From Aid Effectiveness to Development Effectiveness - AfDB President Donald Kaberuka
Event: Second Regional Meeting on Aid Effectiveness
In 12 months’ time we will assemble with our international partners and developing countries from around the world in Busan, Korea, for the Fourth High Level Forum on Aid Effectiveness. There we will have an opportunity to define the aspirations, principles and commitments that will govern development cooperation in the coming years.
What is Africa going to contribute to that debate? How do we make sure that our goals and priorities are reflected in the new consensus on development assistance? These are our overarching questions for the next two days and, indeed, for the coming year.
Five years ago I had the honour of making the closing address at the Second High-Level Forum in Paris, where the Paris Declaration on Aid Effectiveness was endorsed by over 100 nations and international organizations. I noted the historical significance of that moment. For the first time we had articulated a clear set of principles and commitments to govern the development partnership.
From that moment on, aid would no longer be a unilateral act of giving on any terms the donor saw fit to impose. Instead, it would be anchored in a web of mutual obligations with five overarching principles: ownership; alignment; harmonisation; managing for results; and mutual accountability. It is a measure of the success of the Paris Declaration that these principles have come to define what we mean by good development practice. It is now accepted as axiomatic that developing countries must set their own development agenda; that external assistance must be aligned to national development strategies; that aid should use and strengthen country systems, rather than bypass them; and that we should measure our progress not by our good intentions or the amount of money we spend, but by the impact on poor people.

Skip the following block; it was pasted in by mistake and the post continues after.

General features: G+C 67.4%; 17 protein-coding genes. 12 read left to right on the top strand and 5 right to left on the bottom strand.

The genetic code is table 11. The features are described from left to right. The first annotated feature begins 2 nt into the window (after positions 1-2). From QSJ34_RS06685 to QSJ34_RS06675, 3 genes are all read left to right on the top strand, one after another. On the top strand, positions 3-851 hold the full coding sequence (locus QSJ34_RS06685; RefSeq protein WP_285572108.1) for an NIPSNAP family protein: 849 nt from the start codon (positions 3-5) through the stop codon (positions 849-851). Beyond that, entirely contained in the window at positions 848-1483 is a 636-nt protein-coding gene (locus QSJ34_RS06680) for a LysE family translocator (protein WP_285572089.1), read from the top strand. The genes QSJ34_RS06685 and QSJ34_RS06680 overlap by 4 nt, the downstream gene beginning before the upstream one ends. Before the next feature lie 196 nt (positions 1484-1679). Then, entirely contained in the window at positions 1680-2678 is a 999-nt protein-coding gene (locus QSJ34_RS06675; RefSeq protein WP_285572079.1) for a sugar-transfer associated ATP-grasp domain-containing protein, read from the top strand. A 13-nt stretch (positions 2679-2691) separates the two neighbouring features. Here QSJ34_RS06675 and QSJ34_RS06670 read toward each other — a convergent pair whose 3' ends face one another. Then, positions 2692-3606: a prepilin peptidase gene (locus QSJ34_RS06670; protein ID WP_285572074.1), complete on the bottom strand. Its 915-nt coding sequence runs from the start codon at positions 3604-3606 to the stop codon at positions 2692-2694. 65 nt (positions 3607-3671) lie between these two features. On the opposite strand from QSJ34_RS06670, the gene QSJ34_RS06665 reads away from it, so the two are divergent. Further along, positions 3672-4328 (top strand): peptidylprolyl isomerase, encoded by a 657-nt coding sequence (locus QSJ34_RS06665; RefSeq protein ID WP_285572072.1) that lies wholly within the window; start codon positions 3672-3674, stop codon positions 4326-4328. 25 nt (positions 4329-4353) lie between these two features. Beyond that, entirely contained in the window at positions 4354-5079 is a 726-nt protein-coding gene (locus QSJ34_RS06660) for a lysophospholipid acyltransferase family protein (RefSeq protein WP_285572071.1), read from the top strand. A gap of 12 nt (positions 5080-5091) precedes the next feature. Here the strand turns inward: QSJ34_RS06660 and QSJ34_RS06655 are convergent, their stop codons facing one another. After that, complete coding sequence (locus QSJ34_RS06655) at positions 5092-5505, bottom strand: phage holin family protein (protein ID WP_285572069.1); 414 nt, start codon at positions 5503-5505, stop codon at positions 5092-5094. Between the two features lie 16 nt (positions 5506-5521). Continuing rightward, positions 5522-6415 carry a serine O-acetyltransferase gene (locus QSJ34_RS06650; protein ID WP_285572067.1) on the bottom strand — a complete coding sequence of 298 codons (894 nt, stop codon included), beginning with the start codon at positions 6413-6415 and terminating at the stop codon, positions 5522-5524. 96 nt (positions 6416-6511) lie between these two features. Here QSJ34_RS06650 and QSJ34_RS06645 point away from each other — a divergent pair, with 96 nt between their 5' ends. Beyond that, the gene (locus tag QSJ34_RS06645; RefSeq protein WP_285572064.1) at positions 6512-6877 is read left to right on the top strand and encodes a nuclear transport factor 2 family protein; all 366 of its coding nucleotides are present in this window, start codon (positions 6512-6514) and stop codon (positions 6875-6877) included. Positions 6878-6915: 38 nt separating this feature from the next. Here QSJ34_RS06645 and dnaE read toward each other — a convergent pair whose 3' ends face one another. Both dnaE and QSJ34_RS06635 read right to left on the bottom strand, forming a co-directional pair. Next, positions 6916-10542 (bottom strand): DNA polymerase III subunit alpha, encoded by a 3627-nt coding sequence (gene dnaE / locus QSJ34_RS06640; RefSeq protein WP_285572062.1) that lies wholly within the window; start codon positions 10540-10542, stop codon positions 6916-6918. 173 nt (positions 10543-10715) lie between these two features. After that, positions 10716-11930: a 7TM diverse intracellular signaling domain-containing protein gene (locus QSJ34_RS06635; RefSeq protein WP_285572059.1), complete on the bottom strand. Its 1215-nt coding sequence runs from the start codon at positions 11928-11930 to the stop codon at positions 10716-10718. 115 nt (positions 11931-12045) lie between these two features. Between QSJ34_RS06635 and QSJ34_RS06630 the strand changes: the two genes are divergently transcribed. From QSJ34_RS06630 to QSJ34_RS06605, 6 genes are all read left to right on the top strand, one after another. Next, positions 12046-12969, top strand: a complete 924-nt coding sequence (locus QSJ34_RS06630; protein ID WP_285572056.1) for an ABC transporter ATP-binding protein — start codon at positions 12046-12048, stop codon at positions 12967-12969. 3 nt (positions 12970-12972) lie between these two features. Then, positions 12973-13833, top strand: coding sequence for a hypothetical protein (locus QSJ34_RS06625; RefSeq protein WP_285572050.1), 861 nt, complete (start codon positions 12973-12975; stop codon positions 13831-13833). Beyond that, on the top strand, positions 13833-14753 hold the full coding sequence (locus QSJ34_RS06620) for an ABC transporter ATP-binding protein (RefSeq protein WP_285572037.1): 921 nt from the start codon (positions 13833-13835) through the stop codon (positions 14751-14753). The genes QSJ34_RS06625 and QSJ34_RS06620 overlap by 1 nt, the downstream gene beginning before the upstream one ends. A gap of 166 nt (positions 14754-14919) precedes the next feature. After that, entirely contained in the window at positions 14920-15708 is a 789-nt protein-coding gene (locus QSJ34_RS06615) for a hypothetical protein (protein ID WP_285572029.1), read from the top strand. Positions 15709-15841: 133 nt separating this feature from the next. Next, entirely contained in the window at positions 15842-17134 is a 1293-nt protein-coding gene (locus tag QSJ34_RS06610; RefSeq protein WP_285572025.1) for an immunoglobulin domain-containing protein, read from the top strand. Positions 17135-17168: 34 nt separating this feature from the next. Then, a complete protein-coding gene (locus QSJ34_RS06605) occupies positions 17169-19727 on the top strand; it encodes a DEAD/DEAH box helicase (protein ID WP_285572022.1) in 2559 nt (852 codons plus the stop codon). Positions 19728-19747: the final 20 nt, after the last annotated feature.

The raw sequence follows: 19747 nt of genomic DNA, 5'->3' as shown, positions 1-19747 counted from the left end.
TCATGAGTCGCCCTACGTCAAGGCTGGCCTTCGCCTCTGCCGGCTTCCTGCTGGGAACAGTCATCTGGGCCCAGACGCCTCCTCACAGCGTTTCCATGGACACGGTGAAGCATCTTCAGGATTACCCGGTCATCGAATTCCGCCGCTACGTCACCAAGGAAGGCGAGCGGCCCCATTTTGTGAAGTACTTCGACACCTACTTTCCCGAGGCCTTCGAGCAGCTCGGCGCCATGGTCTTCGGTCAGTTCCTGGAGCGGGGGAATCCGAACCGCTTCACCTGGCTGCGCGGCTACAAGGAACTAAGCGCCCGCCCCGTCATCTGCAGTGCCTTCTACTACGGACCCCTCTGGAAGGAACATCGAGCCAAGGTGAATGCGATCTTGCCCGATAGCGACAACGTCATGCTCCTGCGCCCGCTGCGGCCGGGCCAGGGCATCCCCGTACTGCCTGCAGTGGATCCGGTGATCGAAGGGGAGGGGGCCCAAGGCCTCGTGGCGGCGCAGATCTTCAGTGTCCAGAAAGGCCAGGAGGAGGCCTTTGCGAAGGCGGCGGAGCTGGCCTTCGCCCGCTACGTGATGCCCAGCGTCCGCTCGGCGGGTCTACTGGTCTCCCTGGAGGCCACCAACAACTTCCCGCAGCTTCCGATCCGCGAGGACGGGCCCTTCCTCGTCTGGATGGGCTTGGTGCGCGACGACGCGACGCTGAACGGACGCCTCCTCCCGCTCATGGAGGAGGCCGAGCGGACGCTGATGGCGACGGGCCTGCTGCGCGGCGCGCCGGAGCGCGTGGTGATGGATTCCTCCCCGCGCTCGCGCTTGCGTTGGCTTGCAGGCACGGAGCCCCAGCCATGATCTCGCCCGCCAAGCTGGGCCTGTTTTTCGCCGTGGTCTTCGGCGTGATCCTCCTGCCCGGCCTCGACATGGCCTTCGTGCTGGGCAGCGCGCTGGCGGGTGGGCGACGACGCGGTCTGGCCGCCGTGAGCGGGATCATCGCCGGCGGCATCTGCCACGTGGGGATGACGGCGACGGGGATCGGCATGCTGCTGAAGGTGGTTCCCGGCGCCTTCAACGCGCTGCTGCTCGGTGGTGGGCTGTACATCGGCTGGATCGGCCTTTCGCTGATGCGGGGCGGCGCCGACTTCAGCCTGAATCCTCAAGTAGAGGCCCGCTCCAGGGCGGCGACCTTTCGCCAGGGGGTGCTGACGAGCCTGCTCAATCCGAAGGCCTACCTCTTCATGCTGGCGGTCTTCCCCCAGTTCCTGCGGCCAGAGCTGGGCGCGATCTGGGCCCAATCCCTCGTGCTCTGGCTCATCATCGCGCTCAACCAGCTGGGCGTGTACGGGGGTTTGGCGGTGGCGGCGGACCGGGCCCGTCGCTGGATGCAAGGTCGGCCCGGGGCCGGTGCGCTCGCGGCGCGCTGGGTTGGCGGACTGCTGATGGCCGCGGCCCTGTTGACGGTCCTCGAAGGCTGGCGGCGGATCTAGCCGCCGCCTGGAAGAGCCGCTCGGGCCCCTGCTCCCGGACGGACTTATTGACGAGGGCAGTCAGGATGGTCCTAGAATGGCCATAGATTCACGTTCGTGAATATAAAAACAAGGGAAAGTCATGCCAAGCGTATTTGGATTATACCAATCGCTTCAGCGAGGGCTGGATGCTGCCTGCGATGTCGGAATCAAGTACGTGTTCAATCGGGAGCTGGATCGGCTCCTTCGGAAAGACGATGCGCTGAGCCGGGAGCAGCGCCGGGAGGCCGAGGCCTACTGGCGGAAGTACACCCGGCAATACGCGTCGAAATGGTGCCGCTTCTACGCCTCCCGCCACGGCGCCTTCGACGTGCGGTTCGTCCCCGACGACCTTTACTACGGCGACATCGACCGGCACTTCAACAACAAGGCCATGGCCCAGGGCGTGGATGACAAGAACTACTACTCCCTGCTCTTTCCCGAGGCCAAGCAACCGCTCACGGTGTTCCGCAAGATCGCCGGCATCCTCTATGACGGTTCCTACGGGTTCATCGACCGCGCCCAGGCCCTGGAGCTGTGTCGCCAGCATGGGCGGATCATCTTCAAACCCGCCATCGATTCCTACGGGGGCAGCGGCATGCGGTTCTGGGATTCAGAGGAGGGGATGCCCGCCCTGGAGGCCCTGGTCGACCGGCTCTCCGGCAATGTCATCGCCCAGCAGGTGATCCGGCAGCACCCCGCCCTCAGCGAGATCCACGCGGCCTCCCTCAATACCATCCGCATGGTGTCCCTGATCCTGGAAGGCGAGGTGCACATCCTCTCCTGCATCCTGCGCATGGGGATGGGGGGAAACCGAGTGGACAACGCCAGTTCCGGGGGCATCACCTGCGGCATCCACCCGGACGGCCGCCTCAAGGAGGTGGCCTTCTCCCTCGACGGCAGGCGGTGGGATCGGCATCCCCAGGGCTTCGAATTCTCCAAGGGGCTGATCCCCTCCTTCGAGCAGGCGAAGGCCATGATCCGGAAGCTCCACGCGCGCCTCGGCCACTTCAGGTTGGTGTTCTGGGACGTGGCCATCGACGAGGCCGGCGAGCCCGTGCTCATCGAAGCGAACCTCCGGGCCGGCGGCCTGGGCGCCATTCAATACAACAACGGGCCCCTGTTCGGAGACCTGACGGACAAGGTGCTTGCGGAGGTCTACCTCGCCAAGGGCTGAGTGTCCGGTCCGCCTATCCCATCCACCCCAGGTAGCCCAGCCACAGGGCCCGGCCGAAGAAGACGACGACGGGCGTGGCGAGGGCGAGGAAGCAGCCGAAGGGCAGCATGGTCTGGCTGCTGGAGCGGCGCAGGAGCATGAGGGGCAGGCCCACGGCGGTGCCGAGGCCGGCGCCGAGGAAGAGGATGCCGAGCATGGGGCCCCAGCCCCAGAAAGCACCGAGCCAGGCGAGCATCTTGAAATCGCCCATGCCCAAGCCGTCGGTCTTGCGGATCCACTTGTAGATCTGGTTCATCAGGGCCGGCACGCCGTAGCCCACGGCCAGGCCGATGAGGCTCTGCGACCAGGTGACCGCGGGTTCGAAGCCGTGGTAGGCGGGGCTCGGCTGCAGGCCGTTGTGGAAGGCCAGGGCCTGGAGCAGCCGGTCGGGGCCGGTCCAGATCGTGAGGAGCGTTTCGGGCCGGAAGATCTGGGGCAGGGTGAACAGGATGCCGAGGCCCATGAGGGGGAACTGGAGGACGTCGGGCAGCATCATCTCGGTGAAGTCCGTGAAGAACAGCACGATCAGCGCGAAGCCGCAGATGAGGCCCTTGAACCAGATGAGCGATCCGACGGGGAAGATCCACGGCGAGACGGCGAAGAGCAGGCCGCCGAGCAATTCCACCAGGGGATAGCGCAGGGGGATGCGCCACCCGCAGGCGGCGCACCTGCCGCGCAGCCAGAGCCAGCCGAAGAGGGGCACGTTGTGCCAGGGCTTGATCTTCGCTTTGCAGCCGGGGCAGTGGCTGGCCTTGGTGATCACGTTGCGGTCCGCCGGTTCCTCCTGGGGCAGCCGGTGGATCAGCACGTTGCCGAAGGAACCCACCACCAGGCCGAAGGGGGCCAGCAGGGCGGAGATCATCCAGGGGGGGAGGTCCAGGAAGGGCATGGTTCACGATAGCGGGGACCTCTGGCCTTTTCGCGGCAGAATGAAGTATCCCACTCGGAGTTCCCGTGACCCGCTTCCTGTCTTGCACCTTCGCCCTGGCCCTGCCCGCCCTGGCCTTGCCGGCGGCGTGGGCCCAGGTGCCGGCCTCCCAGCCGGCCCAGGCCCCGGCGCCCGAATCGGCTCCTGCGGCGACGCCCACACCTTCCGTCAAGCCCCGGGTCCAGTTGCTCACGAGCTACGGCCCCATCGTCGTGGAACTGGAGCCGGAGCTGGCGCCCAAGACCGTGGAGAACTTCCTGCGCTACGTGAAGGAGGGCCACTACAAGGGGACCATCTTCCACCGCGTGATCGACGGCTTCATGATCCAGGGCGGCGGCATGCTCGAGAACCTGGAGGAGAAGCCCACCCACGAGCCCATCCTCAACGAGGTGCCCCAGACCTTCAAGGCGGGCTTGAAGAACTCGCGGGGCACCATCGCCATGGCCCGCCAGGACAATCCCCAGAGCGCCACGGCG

We should acknowledge the leadership of the OECD Working Party on Aid Effectiveness in taking these commitments forward. But even more, we should applaud the tremendous efforts of partner countries in implementing what has been a very challenging and time-consuming agenda. At the High-Level Forum, we will review exactly how far we have come and what benefits we have gained. We will also agree on new principles and commitments to take our development partnerships to the next level.
Let me impress upon you once again that this is a window of opportunity to ensure that Africa’s interests are reflected in a key international policy arena. To make use of it, we will need intensive dialogue over the next year to reach a common set of priorities. That discussion began with the first Africa Regional Meeting on Aid Effectiveness, South-South Cooperation and Capacity Development in Pretoria in March this year. The next two days furnish us with an opportunity to take the next step of shaping the contours of an African agenda for development effectiveness. We hope that each of you will take the issues that are raised here back home for discussion at the national level and that, under the leadership of the African Union and NEPAD, we will see an African agenda begin to crystallise over the coming months. The African Development Bank stands ready to support that process in any way we can.
Let me open the debate with the observation that aid is only one part of the solution to Africa’s development challenges. If we look forward 10 years, we would hope to see development in Africa driven by strong, private sector-led growth. We would expect to see increasingly effective states raising their own revenues to finance their development needs and in turn becoming more accountable to taxpayers for their performance. We would expect to see much stronger economic integration across the continent, creating the economies of scale and regional production chains that will enable Africa to compete in the global economy. And as Africa integrates both regionally and globally, we would hope to see trade and private investment becoming key drivers of growth.
In this vision of Africa’s development, aid has, of course, an important role to play. But, ultimately, the solutions to Africa’s development challenges must be found in robust, private-sector growth, more effective states and improved economic integration.